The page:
This point is quite self-explanatory. Not all great stocks are found in Singapore. As explained earlier, global stocks make up around 99% of the value of stocks worldwide. By limiting your focus to local companies and perhaps a few select well-known international stocks like Amazon or Apple, you miss out on leading companies in the emerging and developed markets.

The chart below gives a snapshot of some of the large international companies found on global stock exchanges:

Markets and economies around the world change rapidly in response to news and events. COVID-19 has been a good illustration of this. Will there be more or less globalisation? How will this affect the Singapore economy and other countries?

No one can predict the future. However, by avoiding global stocks or limiting yourself to just a few, you will only ensure that you miss out on a wealth of opportunities.


If you have found this article useful and would like to schedule a complimentary session with one of our advisers, you can click the button below or email us at customercare@gyc.com.sg.

Go back to homepage

IMPORTANT NOTES: All rights reserved. The above article or post is strictly for information purposes and should not be construed as an offer or solicitation to deal in any product offered by GYC Financial Advisory. The above information or any portion thereof should not be reproduced, published, or used in any manner without the prior written consent of GYC. You may forward or share the link to the article or post to other persons using the share buttons above. Any projections, simulations or other forward-looking statements regarding future events or performance of the financial markets are not necessarily indicative of, and may differ from, actual events or results. Neither is past performance necessarily indicative of future performance. All forms of trading and investments carry risks, including losing your investment capital. You may wish to seek advice from a financial adviser before making a commitment to invest in any investment product. In the event you choose not to seek advice from a financial adviser, you should consider whether the investment product is suitable for you. Accordingly, neither GYC nor any of our directors, employees or Representatives can accept any liability whatsoever for any loss, whether direct or indirect, or consequential loss, that may arise from the use of information or opinions provided.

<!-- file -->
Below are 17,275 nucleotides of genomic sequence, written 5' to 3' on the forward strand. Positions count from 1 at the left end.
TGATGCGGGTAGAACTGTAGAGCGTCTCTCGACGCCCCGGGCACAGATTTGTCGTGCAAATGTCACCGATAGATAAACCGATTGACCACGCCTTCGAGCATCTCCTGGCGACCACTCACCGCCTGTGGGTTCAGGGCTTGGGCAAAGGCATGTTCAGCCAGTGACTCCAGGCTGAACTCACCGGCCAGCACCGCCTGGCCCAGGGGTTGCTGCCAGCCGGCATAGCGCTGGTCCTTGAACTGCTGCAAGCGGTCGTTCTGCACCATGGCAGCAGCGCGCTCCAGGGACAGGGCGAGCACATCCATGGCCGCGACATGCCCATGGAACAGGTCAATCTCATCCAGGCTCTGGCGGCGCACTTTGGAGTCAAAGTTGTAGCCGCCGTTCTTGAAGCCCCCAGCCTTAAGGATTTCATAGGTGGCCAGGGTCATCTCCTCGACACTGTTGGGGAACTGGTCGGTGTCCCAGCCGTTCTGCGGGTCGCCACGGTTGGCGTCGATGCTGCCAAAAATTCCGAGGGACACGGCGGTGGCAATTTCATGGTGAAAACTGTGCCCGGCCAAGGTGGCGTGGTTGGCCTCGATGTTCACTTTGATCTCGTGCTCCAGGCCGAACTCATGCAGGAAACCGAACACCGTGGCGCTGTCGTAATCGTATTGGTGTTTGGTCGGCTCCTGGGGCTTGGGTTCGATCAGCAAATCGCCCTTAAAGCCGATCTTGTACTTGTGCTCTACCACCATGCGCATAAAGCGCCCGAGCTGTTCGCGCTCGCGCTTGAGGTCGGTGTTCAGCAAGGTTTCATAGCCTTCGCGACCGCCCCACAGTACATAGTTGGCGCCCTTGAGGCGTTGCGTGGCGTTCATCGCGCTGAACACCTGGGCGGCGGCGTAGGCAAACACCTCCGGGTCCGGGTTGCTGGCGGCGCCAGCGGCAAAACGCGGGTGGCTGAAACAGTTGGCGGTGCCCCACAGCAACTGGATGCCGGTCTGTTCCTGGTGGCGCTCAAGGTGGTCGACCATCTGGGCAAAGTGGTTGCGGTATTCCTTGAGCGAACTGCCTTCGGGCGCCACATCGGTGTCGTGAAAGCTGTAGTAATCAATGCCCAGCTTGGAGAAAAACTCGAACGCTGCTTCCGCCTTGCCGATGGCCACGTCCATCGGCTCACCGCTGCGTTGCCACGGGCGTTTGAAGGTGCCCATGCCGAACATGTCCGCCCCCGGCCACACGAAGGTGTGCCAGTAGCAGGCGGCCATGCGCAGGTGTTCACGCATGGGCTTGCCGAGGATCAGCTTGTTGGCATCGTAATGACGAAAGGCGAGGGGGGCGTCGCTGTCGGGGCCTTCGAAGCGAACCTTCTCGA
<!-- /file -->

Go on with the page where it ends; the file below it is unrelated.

GYC Perspectives

Markets are often irrational. Even among experts, forecasting does not consistently work. We instead believe in Evidence-Based Investing (EBI), which uses decades of empirical data and the greatest ideas in financial science to optimise investment outcomes. No market predictions, no forecasts, no emotions. All those things rely on gut-feel and intuition that cannot be consistently replicated.

Here, we share with you the evidence on why EBI works and why forecasting doesn't, as well as articles on topics such as behavioural finance to help you become better investors. New here? You can start with this introduction to EBI. Happy reading!

© 2017-20 GYC Financial Advisory Pte Ltd | Co Reg No 199806191K